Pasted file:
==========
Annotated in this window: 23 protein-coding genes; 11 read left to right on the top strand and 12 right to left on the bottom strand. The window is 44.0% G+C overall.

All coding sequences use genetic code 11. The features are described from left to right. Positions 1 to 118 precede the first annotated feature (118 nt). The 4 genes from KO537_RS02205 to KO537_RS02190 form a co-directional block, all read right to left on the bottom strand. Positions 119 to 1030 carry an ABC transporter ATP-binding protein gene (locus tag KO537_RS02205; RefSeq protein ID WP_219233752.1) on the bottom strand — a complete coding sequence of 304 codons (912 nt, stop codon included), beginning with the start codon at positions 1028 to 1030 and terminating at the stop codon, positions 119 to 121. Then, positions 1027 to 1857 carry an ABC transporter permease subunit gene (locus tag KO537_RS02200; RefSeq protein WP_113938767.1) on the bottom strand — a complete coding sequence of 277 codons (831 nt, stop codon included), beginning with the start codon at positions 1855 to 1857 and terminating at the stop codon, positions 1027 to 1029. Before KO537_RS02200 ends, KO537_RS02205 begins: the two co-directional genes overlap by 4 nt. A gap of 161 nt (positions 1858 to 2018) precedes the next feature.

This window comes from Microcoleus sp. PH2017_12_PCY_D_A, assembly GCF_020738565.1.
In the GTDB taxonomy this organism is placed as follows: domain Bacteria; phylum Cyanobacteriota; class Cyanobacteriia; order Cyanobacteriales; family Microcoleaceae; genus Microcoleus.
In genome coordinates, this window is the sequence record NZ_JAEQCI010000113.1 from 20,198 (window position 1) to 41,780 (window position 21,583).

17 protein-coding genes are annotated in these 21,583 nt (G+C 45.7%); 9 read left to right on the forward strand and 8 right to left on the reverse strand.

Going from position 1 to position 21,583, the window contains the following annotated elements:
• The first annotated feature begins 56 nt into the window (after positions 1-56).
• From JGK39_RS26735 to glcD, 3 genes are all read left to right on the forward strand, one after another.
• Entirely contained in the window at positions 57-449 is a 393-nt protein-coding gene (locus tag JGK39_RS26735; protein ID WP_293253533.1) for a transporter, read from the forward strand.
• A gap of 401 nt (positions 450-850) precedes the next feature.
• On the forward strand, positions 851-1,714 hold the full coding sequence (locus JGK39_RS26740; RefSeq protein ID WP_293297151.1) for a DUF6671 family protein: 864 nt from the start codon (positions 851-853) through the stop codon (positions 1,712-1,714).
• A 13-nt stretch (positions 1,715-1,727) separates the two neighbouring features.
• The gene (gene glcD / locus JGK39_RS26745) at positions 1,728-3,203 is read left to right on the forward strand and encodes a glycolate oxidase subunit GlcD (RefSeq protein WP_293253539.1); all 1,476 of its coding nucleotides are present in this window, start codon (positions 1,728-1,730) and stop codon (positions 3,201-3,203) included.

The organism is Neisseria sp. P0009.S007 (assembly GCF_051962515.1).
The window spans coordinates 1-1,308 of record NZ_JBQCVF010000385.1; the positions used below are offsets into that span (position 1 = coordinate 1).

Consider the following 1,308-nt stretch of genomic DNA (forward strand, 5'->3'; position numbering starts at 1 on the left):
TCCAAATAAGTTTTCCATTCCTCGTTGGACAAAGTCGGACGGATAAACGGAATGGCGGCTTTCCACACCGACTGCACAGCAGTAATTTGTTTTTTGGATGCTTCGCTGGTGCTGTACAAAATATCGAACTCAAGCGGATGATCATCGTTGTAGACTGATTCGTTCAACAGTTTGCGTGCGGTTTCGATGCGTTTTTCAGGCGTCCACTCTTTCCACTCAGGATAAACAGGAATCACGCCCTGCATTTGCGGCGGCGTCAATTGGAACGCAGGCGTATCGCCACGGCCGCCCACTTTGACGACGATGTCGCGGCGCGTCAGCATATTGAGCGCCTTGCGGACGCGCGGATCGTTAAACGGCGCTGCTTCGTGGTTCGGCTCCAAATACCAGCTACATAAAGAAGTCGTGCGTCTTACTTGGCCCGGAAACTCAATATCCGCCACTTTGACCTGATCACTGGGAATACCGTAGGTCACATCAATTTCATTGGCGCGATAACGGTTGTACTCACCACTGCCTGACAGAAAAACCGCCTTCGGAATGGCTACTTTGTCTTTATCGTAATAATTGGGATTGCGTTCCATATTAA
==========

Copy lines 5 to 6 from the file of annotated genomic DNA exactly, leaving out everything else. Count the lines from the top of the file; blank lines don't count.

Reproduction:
In genome coordinates, this window is the sequence record NZ_JAEQCI010000113.1 from 20,198 (window position 1) to 41,780 (window position 21,583).

17 protein-coding genes are annotated in these 21,583 nt (G+C 45.7%); 9 read left to right on the forward strand and 8 right to left on the reverse strand.